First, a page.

As part of our “Footsteps to Ghana” fundraising, Baobab Youth is selling coffee and chocolate during the month of November. High quality fair trade, organic chocolate from Camino & coffee beans from Francesco’s Coffee. Delicious treats that give back!
Great for holiday gift giving, teacher thank-yous, stocking stuffers etc. To place your order contact a Baobab Youth member that you know, or contact our office (613)725-6994 email@example.com
Orders are due by November 24th Delivery early December. Payment due at time of order. Thanks
COFFEE: Guatemala French Roast (bold) , Caffé Mondovi (medium), Espresso Garibaldi and Columbian French (decaf) $16-$18lb
CHOCOLATE: 100g bars: Milk with Sea Salt, Raspberry, Panama Dark80%, Milk Chocolate, caramel Crunch, Dark55%, Almonds, Orange, Mint ($48 for box of 12 bars)
32g bars (new puffy ones!): Peanut Butter fill, Almond Butter Fill, Almond & Raisins ($30 for box of 20 bars)
Hot Chocolate Powder 275g/336g tins: Milk, Dark & Chili & Spice ($48-$54 per box of 6 tins)
Last Saturday was an amazing community fundraiser for our Footsteps to Ghana campaign. The O’Nyon family, friends of Baobab Community, hosted a pumpkin carving party and house concert with fantastic food and drink. The weather was crappy but that didn’t keep people away, and after carving great orange heads outside, about 80 cold neighbours and friends of all ages crowded into the Westboro home for the rest of the festivities. The outdoor drum and dance concert was hastily arranged inside by moving furniture and adapting to what seemed to be a large space, until you got 20 teenage performers and their drums and gumboots into position. The rhythms reverberated off the walls, and the dancers smiles lit up the room, creating a humid cacophony of fun. It was a real village experience, bringing people, food, drink and community together. The event raised more than $500 in donations for the trip to Ghana in the summer of 2011. many thanks to the grand efforts and generosity of the O’Nyons! To see more info about the trip to Ghana click here!
So one of my other hats is teaching music at Carleton University, in the School for Studies in Art and Culture. I am teaching a new fourth year seminar course this year that I got to design from scratch (FUN, WOW!). We are looking at traditional and popular African music through the lens of some of the issues that surround it. What defines African music, its identity, ownership and copyright, fusion of styles, among other things. Its been really interesting and I am learning a lot along with the students as we probe some of these areas. I invited Mighty Popo in the other day to chat with the class about his music, his career and his new acoustic direction, inspired from studies in his native Rwanda in recent years. I’ve been a big fan of his since moving to Ottawa in 1994. We have often played at the same events and its been amazing watching the path of his career.He is certainly true to his own soul and artistic curiosity. He was an excellent speaker and the students had lots of questions that sparked great discussion. He taught us a very cool song from his forthcoming CD, a simple melody with a clapping pattern in 5/4. We then played around with the “harmonies” getting a sense of how the tradition weaves melody in and out.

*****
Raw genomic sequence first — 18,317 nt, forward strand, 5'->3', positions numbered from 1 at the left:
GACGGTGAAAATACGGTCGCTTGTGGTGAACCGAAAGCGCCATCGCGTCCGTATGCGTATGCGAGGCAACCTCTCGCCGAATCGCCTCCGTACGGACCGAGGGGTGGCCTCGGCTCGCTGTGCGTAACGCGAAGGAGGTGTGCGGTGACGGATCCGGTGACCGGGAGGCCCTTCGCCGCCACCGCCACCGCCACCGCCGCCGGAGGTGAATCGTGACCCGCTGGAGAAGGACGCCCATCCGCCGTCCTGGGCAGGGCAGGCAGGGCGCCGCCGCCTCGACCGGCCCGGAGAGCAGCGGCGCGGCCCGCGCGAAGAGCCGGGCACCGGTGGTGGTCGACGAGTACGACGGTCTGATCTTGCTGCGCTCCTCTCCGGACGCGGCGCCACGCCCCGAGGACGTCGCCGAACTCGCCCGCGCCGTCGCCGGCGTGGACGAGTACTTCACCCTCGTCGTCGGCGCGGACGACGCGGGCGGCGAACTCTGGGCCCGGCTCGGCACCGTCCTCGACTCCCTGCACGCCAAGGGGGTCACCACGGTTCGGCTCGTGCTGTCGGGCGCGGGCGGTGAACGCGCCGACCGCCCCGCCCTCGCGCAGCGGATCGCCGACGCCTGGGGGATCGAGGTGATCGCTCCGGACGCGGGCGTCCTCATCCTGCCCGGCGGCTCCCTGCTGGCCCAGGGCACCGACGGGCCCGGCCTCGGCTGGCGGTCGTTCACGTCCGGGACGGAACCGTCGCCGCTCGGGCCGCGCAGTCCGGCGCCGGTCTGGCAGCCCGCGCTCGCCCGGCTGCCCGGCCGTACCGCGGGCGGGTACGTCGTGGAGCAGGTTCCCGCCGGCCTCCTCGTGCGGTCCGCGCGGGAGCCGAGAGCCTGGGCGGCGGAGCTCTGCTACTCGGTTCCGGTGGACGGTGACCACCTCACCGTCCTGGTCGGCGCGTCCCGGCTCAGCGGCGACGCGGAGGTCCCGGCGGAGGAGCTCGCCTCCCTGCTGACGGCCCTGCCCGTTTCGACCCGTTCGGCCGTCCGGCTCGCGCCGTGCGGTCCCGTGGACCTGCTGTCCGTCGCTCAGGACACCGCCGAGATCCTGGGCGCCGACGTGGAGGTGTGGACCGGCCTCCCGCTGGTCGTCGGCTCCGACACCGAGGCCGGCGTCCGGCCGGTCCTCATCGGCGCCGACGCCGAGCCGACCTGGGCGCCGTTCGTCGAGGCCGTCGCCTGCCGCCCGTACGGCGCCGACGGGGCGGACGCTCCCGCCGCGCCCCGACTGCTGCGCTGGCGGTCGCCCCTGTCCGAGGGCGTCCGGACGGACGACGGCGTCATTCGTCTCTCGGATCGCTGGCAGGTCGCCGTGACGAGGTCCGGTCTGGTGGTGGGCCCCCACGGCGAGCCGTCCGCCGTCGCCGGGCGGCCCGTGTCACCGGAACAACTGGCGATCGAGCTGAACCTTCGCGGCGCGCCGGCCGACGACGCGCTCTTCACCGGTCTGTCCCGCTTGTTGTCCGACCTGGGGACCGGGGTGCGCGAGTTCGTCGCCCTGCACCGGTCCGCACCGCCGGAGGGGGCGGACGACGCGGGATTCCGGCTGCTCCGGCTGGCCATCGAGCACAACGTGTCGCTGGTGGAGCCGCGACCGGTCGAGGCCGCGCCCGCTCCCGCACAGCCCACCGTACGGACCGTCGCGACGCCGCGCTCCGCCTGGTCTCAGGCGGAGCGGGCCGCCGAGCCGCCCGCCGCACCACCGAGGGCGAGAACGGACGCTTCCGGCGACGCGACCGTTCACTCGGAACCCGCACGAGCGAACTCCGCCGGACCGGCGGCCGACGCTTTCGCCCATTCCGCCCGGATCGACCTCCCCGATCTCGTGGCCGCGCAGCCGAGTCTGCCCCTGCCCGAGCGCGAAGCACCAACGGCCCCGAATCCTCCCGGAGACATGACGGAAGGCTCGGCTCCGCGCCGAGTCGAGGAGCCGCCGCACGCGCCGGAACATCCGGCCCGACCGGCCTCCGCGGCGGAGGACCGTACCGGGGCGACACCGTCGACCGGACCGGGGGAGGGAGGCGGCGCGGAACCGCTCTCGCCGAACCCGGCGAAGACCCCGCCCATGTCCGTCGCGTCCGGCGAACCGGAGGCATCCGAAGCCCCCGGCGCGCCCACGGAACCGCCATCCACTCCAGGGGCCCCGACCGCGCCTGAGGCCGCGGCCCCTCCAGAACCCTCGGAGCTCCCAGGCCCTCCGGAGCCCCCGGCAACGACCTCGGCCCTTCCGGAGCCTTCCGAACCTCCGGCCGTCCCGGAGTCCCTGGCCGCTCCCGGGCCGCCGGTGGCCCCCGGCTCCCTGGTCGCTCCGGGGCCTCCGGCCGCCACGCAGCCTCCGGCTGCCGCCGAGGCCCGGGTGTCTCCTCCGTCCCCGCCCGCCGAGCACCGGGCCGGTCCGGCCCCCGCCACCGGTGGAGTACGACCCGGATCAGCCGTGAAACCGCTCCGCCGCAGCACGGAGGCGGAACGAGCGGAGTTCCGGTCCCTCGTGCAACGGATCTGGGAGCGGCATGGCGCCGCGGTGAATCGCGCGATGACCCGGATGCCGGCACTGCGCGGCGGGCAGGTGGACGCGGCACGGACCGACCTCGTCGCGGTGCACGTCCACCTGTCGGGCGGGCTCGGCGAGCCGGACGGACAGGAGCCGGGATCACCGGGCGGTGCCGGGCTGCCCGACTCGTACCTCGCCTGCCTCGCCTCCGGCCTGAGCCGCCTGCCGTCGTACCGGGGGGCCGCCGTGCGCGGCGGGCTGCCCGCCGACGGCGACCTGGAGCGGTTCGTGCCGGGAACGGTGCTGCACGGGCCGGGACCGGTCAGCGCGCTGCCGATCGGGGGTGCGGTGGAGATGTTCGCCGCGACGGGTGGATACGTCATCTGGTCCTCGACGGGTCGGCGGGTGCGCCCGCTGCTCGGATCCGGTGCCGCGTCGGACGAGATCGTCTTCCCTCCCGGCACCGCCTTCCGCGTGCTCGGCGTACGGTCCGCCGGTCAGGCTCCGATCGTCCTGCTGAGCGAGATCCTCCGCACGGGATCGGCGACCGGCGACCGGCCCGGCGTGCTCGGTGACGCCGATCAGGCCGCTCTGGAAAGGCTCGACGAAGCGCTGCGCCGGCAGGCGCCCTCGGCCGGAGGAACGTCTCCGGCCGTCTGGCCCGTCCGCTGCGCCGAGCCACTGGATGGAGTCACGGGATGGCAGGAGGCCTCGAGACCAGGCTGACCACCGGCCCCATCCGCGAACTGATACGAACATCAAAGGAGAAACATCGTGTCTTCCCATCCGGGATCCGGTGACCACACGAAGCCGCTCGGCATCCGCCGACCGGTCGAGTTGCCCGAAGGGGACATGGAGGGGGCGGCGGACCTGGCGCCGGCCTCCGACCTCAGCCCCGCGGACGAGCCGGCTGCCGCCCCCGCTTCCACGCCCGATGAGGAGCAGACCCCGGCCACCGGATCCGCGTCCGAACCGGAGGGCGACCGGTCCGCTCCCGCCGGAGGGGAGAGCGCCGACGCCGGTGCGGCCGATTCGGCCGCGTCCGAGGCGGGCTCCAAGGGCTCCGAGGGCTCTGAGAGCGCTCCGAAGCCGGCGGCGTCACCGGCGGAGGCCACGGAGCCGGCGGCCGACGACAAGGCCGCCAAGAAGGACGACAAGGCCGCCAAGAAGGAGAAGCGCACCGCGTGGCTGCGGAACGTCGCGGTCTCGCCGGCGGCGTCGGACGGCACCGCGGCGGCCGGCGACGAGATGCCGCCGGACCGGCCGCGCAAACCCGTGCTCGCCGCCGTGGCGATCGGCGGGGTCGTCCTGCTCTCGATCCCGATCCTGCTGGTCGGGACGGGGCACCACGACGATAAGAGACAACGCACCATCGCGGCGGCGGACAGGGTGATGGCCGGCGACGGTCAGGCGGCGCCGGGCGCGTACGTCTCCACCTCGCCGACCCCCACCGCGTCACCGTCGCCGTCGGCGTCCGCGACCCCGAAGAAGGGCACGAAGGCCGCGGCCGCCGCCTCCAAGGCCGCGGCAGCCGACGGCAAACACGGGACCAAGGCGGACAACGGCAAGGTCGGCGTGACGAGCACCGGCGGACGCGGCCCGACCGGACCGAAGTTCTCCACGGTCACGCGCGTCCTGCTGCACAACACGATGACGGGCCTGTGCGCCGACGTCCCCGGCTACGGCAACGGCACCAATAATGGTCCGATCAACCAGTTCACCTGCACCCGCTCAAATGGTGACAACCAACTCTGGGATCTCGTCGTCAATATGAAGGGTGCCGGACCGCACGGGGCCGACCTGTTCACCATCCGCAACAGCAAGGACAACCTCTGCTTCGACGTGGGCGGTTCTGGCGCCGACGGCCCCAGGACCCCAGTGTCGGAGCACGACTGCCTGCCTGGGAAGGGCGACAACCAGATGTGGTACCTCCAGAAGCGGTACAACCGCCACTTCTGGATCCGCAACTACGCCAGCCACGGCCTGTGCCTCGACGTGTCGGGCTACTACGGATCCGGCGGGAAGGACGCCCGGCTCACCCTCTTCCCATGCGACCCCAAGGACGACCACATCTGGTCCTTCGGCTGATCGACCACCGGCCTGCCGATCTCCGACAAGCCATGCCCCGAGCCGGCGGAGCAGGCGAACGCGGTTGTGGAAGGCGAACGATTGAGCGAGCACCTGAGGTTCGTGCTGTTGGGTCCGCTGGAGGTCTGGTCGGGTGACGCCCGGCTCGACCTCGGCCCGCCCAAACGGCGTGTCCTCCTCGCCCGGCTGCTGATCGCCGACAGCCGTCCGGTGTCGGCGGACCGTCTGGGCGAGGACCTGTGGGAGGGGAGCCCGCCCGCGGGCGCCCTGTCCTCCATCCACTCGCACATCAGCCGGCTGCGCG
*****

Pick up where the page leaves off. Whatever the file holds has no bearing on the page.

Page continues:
Baobab Tree is currently raising funds for a Youth Culture Project in the village of Dagbamete, Ghana, which we will take over when we go next summer. We will be supporting the formation of a young people’s drum and dance ensemble in the village, as many youth in Ghana (like elsewhere in the world) are not playing and dancing the old traditions, although they are part of the larger community and are certainly around & drumming when our youth visit. Popo is also working with youth in Rwanda and Burundi and encouraging them to look to the villages for inspiration in the traditional instruments and songs, for whatever style of music they play.
His new CD is beautiful and will be released at the Bronson Centre on Sat Oct 30 at 7pm. You can find out more about Popo at www.mightypopo.ca
Thanks to Carleton Music Dept for supporting his visit!
Last night we screened the Footsteps to Ghana film at the fantastic vintage Mayfair Theatre. It was a magical evening beginning with a creative intro dreamed up by Rory Magill. The current Baobab kids filled the aisles with the sounds of Bell Forest, surrounding the audience with an array of cricket, frog and other natural sounds. The bells came next in complex 12/8 patterns typical of West African rhythms, played with soft mallets and the deep totodzi drum was the last to add its rich timbre. The screen was then filled with some old video footage of mine from a trip to Ghana in 1997: young kids playing Gahu on tin cans, plastic pails etc. The older kids mentoring the younger ones in both dance and drumming. Our Baobab kids soon jumped up and began a live performance of Gahu as the video footage merged into an older kids Gahu from Ghana, with drums, costumes and vibrant faces. Our kids played with them and then continued on after that faded out.
The live music finished to rousing applause and then we all sat down to watch the feature film, shot and directed by Francois Desrochers. At the time we only had a hand held personal video camera, one of the first digital ones available (2001 remember??) What he accomplished with that simple camera and NO budget was, quite simply, amazing. We were pleased he was able to be at the screening and he and we received lots of compliments afterwards.
Some comments from audience members:
“I just wanted to say what a brilliant film that was. I wasn’t prepared for the flood of emotion it evoked”
“What a wonderful film. The youth group sounds amazing!”
“I must say, after watching the documentary last night, I’m all the more bummed that I’m not able to go with you all. That said, I’m quite excited about the incredible opportunity ahead for my guy and the rest of the gang! “